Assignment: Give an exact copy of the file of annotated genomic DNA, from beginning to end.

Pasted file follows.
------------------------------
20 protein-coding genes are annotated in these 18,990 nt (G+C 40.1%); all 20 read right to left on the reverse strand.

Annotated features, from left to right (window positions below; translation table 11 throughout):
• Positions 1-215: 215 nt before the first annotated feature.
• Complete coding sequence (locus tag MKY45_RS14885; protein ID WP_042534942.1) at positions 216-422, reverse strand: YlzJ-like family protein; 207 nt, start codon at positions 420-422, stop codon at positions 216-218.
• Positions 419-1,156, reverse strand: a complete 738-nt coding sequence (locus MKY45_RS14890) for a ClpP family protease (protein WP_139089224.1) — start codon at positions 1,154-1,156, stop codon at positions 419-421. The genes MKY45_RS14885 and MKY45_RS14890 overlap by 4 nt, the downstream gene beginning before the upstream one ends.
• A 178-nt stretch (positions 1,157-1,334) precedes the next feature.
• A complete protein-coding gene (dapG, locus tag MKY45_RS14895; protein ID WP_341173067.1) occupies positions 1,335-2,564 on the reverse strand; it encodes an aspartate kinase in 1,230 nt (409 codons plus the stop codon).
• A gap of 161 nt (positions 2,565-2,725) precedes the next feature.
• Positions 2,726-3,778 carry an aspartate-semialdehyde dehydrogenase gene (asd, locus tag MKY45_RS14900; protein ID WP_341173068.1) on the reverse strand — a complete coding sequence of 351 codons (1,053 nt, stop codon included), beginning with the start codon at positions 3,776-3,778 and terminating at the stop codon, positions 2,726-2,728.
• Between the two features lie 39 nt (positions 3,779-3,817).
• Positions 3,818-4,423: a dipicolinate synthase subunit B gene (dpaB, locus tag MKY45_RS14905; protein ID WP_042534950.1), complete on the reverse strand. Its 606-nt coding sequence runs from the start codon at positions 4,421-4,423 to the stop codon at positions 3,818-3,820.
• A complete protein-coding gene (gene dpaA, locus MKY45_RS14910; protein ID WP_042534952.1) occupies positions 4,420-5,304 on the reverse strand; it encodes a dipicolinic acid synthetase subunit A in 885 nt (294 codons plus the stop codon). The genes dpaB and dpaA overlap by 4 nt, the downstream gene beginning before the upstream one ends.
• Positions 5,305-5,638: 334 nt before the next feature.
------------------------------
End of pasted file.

20 protein-coding genes are annotated in these 18,990 nt (G+C 40.1%); all 20 read right to left on the reverse strand.

Annotated features, from left to right (window positions below; translation table 11 throughout):
• Positions 1-215: 215 nt before the first annotated feature.
• Complete coding sequence (locus tag MKY45_RS14885; protein ID WP_042534942.1) at positions 216-422, reverse strand: YlzJ-like family protein; 207 nt, start codon at positions 420-422, stop codon at positions 216-218.
• Positions 419-1,156, reverse strand: a complete 738-nt coding sequence (locus MKY45_RS14890) for a ClpP family protease (protein WP_139089224.1) — start codon at positions 1,154-1,156, stop codon at positions 419-421. The genes MKY45_RS14885 and MKY45_RS14890 overlap by 4 nt, the downstream gene beginning before the upstream one ends.
• A 178-nt stretch (positions 1,157-1,334) precedes the next feature.
• A complete protein-coding gene (dapG, locus tag MKY45_RS14895; protein ID WP_341173067.1) occupies positions 1,335-2,564 on the reverse strand; it encodes an aspartate kinase in 1,230 nt (409 codons plus the stop codon).
• A gap of 161 nt (positions 2,565-2,725) precedes the next feature.
• Positions 2,726-3,778 carry an aspartate-semialdehyde dehydrogenase gene (asd, locus tag MKY45_RS14900; protein ID WP_341173068.1) on the reverse strand — a complete coding sequence of 351 codons (1,053 nt, stop codon included), beginning with the start codon at positions 3,776-3,778 and terminating at the stop codon, positions 2,726-2,728.
• Between the two features lie 39 nt (positions 3,779-3,817).
• Positions 3,818-4,423: a dipicolinate synthase subunit B gene (dpaB, locus tag MKY45_RS14905; protein ID WP_042534950.1), complete on the reverse strand. Its 606-nt coding sequence runs from the start codon at positions 4,421-4,423 to the stop codon at positions 3,818-3,820.
• A complete protein-coding gene (gene dpaA, locus MKY45_RS14910; protein ID WP_042534952.1) occupies positions 4,420-5,304 on the reverse strand; it encodes a dipicolinic acid synthetase subunit A in 885 nt (294 codons plus the stop codon). The genes dpaB and dpaA overlap by 4 nt, the downstream gene beginning before the upstream one ends.
• Positions 5,305-5,638: 334 nt before the next feature.